The step pattern between these notes is H-W-W which is actually an upper minor tetrachord. But we want this to be a minor tetrachord pattern which is W-H-W. The intervals between E and F and F and G are problematic. We should enlarge the interval between E and F to a whole step and narrow the interval between F and G to a half step. If we think about the interval between E and F, we can enlarge it by either placing a flat to E or a sharp to F. But if we place a flat to E, the name of the tetrachord will change from E to E flat. This is why we should alter the F by placing a sharp.

E minor tetrachord
E minor tetrachord

When we place a sharp to F the interval between E and F sharp will be a whole step and the interval between F sharp and G will be a half step. So you don’t have to do anything extra to the interval between F sharp and G. We maintained the pattern and here is the E minor tetrachord. This will be our lower tetrachord for the E natural minor scale.

B Upper Minor Tetrachord

As you know, the upper tetrachord starts with the note right after the lower tetrachord. Our lower tetrachord ends with A, so our upper tetrachord starts with B. We add three more notes: C-D-E.

B upper minor tetrachord
B upper minor tetrachord

As you can see, it has already the upper minor tetrachord pattern (H-W-W steps) So we don’t have to alter anything here. Now let’s add the B upper minor tetrachord to the E minor tetrachord to finalize building the E natural minor scale.

E natural minor scale
E natural minor scale

All Natural Minor Scales

Let’s have a look at all relative minor scales of all major scales in a table.

MAJOR SCALES

RELATIVE MINE SCALES

ACCIDENTALS

C Major

A natural minor

None

G Major

E natural minor

F♯

D Major

B natural minor

F♯, C♯

A Major

F♯ natural minor

F♯, C♯, G♯

E Major

C♯ natural minor

F♯, C♯, G♯, D♯

B Major

G♯ natural minor

F♯, C♯, G♯, D♯, A♯

F♯ Major

D♯ natural minor

F♯, C♯, G♯, D♯, A♯, E♯

C♯ Major

A♯ natural minor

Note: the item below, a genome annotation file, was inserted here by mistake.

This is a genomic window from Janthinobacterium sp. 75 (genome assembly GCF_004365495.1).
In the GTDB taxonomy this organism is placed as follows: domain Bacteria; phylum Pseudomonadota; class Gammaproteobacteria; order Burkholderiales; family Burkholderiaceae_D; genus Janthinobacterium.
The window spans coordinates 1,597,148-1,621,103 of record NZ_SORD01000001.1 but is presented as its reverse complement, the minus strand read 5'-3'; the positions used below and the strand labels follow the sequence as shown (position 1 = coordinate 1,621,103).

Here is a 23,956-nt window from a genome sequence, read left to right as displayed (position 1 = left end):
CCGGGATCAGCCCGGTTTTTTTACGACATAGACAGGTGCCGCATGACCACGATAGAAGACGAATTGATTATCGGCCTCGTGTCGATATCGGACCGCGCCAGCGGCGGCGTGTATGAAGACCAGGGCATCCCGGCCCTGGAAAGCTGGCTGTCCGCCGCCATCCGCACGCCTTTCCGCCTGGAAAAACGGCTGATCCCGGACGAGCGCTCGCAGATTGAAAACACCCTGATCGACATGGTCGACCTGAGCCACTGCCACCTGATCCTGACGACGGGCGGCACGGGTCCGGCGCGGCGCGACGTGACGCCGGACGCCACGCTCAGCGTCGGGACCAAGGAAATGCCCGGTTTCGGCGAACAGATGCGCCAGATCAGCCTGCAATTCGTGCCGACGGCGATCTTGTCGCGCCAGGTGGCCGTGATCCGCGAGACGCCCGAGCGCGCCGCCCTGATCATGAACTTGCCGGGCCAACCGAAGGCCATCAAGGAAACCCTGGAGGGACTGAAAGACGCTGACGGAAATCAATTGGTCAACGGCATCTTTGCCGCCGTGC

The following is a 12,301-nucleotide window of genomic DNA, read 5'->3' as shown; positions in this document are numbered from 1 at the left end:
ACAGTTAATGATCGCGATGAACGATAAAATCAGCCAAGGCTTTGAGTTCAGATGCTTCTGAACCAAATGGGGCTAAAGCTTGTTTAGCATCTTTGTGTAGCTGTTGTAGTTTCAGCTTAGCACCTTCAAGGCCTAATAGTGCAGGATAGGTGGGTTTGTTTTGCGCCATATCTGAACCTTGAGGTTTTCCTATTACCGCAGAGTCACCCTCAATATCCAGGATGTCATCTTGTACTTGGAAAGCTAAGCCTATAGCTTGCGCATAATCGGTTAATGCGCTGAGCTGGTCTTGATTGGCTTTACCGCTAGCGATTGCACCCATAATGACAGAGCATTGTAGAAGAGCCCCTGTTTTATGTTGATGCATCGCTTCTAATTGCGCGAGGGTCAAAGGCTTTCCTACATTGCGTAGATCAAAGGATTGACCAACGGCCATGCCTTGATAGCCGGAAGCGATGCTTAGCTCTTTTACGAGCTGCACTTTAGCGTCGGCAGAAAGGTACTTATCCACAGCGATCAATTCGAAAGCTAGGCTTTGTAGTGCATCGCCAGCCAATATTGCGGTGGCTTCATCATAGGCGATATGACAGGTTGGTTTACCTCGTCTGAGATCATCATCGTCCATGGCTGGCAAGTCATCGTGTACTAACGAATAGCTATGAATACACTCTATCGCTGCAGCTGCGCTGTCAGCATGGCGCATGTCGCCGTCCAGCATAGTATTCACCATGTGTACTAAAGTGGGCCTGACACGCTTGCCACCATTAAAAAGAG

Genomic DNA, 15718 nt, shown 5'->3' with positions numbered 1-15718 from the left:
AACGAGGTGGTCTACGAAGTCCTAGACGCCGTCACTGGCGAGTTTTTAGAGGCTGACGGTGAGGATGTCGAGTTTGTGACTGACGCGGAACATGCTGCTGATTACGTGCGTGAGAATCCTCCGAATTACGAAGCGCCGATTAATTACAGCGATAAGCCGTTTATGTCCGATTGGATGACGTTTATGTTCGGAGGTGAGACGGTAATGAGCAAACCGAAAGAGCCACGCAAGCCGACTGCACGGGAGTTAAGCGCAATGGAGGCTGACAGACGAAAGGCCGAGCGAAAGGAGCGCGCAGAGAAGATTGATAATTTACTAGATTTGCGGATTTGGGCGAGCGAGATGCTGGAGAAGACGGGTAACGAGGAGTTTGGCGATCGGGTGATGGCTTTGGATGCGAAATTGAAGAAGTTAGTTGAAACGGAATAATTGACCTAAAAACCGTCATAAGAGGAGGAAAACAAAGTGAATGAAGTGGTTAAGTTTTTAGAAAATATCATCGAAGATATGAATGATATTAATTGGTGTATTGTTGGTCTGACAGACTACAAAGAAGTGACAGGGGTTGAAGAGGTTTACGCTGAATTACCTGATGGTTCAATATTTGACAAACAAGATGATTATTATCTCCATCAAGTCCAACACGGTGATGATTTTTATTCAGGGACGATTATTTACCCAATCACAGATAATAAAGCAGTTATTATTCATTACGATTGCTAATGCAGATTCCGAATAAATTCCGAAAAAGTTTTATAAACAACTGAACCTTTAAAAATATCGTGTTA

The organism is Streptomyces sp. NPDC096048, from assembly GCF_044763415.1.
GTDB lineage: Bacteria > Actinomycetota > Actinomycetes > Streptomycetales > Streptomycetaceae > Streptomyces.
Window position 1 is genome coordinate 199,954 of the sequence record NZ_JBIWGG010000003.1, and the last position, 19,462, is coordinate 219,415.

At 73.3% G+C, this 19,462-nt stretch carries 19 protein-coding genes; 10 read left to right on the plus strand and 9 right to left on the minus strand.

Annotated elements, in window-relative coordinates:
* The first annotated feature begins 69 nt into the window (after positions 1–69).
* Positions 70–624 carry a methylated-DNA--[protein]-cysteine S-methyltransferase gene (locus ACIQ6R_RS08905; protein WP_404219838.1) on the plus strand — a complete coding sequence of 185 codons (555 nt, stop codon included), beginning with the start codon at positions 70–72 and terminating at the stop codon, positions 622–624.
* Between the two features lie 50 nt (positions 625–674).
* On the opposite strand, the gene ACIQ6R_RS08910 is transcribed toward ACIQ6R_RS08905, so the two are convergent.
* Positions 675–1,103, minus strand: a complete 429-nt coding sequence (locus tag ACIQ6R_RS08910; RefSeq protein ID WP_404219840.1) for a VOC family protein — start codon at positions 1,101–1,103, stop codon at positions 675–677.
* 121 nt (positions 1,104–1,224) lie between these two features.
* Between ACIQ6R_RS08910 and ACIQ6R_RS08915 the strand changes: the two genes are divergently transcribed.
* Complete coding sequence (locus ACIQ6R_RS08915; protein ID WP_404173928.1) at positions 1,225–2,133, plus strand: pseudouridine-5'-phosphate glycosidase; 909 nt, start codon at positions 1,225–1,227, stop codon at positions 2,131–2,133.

F♯, C♯, G♯, D♯, A♯, E♯, B♯

F Major

D natural minor

B♭

B♭ Major

G natural minor

B♭, E♭

E♭ Major

C natural minor

B♭, E♭, A♭

A♭ Major

F natural minor

B♭, E♭, A♭, D♭

D♭ Major

B♭ natural minor

B♭, E♭, A♭, D♭, G♭

G♭ Major

E♭ natural minor

B♭, E♭, A♭, D♭, G♭, C♭

C♭ Major

A♭ natural minor

B♭, E♭, A♭, D♭, G♭, C♭, F♭

As I mentioned before, natural minor scales use the same sharps or flats of the corresponding major scales. Let’s see all natural minor scales with their key signatures now.

A natural minor scale
A natural minor scale
E natural minor scale
E natural minor scale
B natural minor scale
B natural minor scale
F sharp natural minor scale
F sharp natural minor scale
C sharp natural minor scale
C sharp natural minor scale
G sharp natural minor scale
G sharp natural minor scale
D sharp natural minor scale
D sharp natural minor scale
A sharp natural minor scale
A sharp natural minor scale
D natural minor scale
D natural minor scale
G natural minor scale
G natural minor scale
C natural minor scale
C natural minor scale
F natural minor scale
F natural minor scale
B flat natural minor scale
B flat natural minor scale
E flat natural minor scale
E flat natural minor scale
A flat natural minor scale
A flat natural minor scale

Circle of Fifths

As you may realize, natural minor scales have sad, melancholic or romantic mood in comparison with major scales. The circle of fifths can be applied to all natural minor scales too. Because they are relative minors for corresponding major scales, we can easily place them in the circle of fifths.

Now let’s have a look at the circle of fifths one more time with all major scales and their relative natural minor scales. This time uppercase letters represents major scales whereas the lowercase letters represents their relative natural minor scales.

Circle of fifths with minor scales
Circle of fifths with minor scales

Notice that all enharmonic equivalents have appropriate natural minor scales. If a major scale has flats in its key signature, then its relative natural minor scale has flats too. For example D flat major scale and b flat natural minor scale or F sharp major scale and d sharp natural minor scale.